Rabbit Work


Things have finally dried out to a point I can work on some much needed outdoor projects. With all of the rain, I have reworked the placement of the rabbit hutches in the enclosure. We need more room to install an outdoor sink and a small door in the fence to back the wagon in for loading and cleaning out.

The hutches needed to be be painted too. With rabbits, you really have to be careful with the wood you choose to build the hutches. Being a part of the rodent family, they are constantly looking for something to chew on to wear their front teeth down. I have tried my best to cover areas in their cage with 1/2 inch hardware cloth. But, rabbits also like to "pick" at anything that sticks up too, including bits of wire. They sometimes will pull it loose and then chew the wood! So, choosing safe untreated wood is a good thing. When painting the cages, I only painted the outside and edges that were covered with some sort of protection.

As you can see, I also decided to add plastic bins under each cage. Believe it or not, rabbits pretty much drop their manure in the same area each time. It's usually near their food source. Knowing that, I positioned the bins to catch most of it. In the bottom of each bin I've added about 1-1 1/2  inches of sawdust pellets that are used in horse stalls (also in pet store cages) to absorb moisture.This is where I had planned on putting my composting worms, but with fire ant issues I have changed my mind. There isn't an effective way to organically treat fire ants and I don't want the rabbit yard contaminated.

The manure bins will save on some shoveling and waste. Another lesson I learned about too much rain is that the manure was breaking down so fast under the cages that I was losing a lot of it. Plus now it will be much easier to let the rabbits out of their hutches for exercise in a clean area. I will keep you posted on how its working.

Phase number three is to finish out the entire roof between the rabbits and chickens. I would like to be able to let the animals run loose in that area at times and not worry about the hawks and boy, do we have some huge ones here that would love a chicken or rabbit to eat!








10 comments:

  1. What an awesome set up...love the color of the hutches! I will be anxious to see how this all works out as we have rabbits and are always looking for better ways to house them. Kim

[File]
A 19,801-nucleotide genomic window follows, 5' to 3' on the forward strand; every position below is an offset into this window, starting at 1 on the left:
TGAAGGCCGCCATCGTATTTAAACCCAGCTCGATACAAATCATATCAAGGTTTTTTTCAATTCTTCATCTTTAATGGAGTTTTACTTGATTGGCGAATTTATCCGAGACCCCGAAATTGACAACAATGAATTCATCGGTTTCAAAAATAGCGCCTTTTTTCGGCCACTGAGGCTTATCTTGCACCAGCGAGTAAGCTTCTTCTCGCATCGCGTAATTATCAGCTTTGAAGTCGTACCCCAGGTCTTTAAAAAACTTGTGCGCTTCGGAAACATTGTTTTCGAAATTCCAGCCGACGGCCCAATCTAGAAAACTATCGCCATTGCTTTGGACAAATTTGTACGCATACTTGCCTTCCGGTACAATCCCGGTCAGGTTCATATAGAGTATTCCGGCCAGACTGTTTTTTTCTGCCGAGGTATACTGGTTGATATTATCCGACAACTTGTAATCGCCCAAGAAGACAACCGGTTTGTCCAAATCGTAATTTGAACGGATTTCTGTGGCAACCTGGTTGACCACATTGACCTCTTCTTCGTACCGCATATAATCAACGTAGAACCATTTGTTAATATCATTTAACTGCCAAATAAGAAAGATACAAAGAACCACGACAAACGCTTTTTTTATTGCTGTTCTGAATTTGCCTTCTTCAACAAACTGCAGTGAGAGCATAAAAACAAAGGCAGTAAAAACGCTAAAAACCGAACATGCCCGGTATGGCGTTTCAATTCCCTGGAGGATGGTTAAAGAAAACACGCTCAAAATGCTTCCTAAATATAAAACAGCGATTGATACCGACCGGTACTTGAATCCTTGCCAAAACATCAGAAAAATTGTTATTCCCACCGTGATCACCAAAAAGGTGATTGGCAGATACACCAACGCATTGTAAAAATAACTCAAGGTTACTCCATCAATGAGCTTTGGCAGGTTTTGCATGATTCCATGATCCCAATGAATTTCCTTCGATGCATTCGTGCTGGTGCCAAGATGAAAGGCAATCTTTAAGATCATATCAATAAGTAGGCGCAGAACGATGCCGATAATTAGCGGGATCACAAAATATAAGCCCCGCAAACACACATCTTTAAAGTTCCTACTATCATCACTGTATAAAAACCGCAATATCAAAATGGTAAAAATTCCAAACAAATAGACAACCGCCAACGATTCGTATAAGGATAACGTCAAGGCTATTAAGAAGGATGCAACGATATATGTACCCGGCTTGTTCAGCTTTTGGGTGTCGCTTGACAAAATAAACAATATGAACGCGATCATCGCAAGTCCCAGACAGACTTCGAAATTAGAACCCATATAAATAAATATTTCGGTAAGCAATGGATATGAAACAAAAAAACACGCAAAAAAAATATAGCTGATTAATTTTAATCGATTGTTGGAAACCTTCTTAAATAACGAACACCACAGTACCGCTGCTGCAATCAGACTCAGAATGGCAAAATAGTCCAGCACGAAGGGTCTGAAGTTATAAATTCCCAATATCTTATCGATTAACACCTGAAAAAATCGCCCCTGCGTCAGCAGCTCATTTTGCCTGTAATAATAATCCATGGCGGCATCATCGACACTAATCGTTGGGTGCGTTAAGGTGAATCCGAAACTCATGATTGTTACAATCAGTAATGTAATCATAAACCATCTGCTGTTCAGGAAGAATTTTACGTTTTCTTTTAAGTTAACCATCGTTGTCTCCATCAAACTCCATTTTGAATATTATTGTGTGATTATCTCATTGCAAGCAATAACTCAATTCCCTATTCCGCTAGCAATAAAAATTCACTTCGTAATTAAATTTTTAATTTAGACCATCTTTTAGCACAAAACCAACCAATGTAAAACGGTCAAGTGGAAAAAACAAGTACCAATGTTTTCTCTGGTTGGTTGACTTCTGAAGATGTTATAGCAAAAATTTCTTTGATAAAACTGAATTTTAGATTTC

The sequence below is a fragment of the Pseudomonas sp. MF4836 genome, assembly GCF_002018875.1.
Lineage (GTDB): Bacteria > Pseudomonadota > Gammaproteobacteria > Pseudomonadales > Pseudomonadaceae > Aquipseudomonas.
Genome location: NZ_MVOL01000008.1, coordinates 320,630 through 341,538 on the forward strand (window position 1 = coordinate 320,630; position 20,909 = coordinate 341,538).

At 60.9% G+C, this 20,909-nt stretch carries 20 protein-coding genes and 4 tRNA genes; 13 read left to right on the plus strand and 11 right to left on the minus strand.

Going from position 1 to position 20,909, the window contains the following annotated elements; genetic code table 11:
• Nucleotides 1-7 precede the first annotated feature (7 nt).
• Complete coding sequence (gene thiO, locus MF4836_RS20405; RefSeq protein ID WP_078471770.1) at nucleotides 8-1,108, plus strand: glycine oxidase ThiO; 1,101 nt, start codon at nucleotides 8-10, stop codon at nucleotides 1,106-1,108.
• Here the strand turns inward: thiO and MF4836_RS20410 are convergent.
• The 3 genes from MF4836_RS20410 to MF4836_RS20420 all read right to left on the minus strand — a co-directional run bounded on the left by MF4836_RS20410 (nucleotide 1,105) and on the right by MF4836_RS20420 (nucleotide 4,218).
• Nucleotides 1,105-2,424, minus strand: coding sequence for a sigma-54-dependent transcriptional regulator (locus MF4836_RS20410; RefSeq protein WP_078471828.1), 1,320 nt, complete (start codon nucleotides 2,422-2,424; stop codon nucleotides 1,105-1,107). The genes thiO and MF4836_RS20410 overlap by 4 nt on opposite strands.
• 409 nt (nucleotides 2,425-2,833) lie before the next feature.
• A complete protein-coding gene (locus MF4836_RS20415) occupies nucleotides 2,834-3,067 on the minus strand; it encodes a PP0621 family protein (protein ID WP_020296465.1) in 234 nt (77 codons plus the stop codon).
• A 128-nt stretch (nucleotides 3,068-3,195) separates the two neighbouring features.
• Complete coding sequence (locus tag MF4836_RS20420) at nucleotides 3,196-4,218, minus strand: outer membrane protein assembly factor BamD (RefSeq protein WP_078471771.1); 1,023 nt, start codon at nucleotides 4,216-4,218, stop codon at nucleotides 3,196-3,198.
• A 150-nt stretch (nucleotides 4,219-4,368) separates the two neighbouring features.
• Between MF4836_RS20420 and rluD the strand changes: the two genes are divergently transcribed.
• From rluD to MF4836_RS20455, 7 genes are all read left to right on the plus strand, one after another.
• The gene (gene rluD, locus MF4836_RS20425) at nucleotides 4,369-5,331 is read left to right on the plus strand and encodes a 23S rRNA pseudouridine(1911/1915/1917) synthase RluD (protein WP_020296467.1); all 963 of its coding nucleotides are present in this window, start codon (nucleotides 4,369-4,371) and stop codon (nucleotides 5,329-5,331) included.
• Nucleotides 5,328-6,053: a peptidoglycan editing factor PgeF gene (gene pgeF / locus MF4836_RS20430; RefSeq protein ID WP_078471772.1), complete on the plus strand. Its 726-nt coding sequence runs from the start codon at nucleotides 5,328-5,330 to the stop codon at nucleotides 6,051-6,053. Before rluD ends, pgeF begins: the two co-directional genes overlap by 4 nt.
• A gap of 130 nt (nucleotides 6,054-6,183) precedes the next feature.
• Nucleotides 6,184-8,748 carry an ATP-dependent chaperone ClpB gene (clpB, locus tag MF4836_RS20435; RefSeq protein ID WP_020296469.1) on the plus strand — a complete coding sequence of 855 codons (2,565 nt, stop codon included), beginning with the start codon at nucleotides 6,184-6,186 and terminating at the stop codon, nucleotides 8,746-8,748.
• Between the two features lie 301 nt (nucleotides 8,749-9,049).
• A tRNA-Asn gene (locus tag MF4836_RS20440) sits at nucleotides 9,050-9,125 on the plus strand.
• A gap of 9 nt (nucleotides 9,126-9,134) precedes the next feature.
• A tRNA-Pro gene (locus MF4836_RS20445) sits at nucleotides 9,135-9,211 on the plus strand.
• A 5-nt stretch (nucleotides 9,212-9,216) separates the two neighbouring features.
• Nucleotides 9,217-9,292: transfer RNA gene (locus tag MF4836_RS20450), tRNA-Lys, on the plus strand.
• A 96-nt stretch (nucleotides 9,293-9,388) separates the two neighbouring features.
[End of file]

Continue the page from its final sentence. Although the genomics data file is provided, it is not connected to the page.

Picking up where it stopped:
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  2. Just thought I would let you know that we are in the process of making hutch/worm bin...thanks for the inspiration! Kim

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  3. I am so happy you have taken the "plunge" on your rabbit/worm adventure! Thank you for the wonderful compliments too. :)

    Keep us posted on the progress and I hope you enjoy it as much as we have. - Melissa

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  4. Rabbits are not rodents. They are Lagomorphs.

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  5. re: Anonymous: But they share the same superclass and thus, are commonly referred together as one especially when describing similar traits. re: Melissa: Thanks for the pictures of your set up - love it and borrowing ideas!

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  6. I'm sorry but rabbits are not in the rodent family, they are the leporidae family and in the order lagomorpha so no relation to rodents. Sorry didn't mean to get all scientific But you have a very nice setup for your rabbits.

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  7. Nice little setup, I'm looking to start with rabbits soon and the totes under the cages strikes me as brilliant! Gonna have to borrow that idea, thanks for the tip on where to place it for the best catchment!
    JT

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  8. I heard that you can put your worm bins on legs that are in cups of water and that will prevent ants. thank you for the great pictures.

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  9. We have been breeding for 2 years with HS FFA. Our rabbitry has grown and we would like to build something like this. As a mom, I love the idea of bins underneath the cages to dispose of waste. Do you have building plans that you could send me please?

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  10. We would also like to know how you made your roof over the rabbitry

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